False prophet  

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Train wreck at Montparnasse (October 22, 1895) by Studio Lévy and Sons.
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Train wreck at Montparnasse (October 22, 1895) by Studio Lévy and Sons.

In religion, the term false prophet is a label given to a person who is viewed as illegitimately claiming charismatic authority within a religious group. The individual may be seen as one who falsely claims the gift of prophecy, or who uses that gift for demagogy or evil ends. The label 'prophet' can be extremely subjective: Without exception, someone who is considered a 'true' prophet by some people, is simultaneously considered a 'false' prophet by some others.

Prophets are particularly important figures in many of the world's major religions. In particular, this article will focus on false prophets in Judaism, Christianity and Islam and the specific interpretative and theological models each religion uses in order to distinguish a true prophet from a false one.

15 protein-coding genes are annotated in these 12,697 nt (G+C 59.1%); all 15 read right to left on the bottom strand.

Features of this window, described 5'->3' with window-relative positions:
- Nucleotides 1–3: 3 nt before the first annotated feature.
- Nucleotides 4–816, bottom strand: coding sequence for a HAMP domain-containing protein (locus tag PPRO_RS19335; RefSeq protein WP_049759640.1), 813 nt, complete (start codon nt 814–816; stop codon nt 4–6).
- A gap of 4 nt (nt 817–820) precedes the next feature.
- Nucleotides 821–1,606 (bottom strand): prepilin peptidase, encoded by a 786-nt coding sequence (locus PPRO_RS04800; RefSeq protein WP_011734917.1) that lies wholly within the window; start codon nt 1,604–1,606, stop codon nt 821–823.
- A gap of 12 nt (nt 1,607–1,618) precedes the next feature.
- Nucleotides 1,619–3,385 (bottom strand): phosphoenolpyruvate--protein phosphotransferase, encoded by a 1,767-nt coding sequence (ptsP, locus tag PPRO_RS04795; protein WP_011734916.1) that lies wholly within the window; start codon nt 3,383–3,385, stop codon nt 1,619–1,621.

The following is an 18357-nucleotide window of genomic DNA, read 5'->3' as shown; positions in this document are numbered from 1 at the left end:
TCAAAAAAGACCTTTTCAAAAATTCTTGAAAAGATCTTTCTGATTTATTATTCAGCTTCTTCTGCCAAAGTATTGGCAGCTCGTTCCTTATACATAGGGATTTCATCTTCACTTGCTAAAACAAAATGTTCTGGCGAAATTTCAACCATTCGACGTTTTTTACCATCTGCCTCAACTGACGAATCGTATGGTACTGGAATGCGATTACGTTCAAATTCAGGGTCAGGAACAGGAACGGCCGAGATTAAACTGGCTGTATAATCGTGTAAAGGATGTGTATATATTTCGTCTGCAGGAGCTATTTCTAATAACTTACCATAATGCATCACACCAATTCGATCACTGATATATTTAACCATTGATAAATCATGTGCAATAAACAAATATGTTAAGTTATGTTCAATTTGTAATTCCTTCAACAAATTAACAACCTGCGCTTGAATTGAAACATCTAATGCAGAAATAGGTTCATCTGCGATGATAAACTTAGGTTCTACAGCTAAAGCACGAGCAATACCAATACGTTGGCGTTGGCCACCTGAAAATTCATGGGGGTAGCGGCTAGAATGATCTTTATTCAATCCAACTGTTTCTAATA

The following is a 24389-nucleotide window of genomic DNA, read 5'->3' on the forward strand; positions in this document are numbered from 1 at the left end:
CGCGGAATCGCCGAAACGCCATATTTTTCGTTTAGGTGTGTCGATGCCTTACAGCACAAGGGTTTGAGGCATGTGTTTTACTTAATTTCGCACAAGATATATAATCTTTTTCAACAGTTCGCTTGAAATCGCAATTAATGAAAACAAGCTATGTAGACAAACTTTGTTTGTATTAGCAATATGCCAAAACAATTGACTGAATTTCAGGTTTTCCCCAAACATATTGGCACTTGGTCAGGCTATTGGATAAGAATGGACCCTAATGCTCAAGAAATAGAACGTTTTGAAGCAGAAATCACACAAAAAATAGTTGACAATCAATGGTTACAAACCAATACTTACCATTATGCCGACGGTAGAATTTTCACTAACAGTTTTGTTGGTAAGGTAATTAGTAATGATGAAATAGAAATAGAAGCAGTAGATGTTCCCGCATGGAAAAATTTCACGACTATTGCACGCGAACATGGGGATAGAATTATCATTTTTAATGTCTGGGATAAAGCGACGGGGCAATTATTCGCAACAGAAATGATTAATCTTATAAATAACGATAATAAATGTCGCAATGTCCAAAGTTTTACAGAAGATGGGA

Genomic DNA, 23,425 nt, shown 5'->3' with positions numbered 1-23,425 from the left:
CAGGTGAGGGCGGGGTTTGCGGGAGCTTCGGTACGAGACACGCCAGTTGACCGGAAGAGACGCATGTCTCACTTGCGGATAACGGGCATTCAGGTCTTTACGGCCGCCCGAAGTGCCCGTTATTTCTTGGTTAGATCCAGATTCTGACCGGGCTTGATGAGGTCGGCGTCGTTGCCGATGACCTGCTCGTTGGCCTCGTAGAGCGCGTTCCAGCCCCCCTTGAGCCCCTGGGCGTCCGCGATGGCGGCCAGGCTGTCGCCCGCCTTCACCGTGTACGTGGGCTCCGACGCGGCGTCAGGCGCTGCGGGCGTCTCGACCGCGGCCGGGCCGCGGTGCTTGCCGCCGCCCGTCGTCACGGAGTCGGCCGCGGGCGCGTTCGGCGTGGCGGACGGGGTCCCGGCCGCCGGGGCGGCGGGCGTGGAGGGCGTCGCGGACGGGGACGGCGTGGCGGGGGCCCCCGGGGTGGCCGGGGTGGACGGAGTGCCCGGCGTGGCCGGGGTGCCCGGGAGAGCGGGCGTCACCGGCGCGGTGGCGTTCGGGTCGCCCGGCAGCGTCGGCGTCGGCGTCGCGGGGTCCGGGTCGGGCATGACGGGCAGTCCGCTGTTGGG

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Unless indicated otherwise, the text in this article is either based on Wikipedia article "False prophet" or another language Wikipedia page thereof used under the terms of the GNU Free Documentation License; or on original research by Jahsonic and friends. See Art and Popular Culture's copyright notice.

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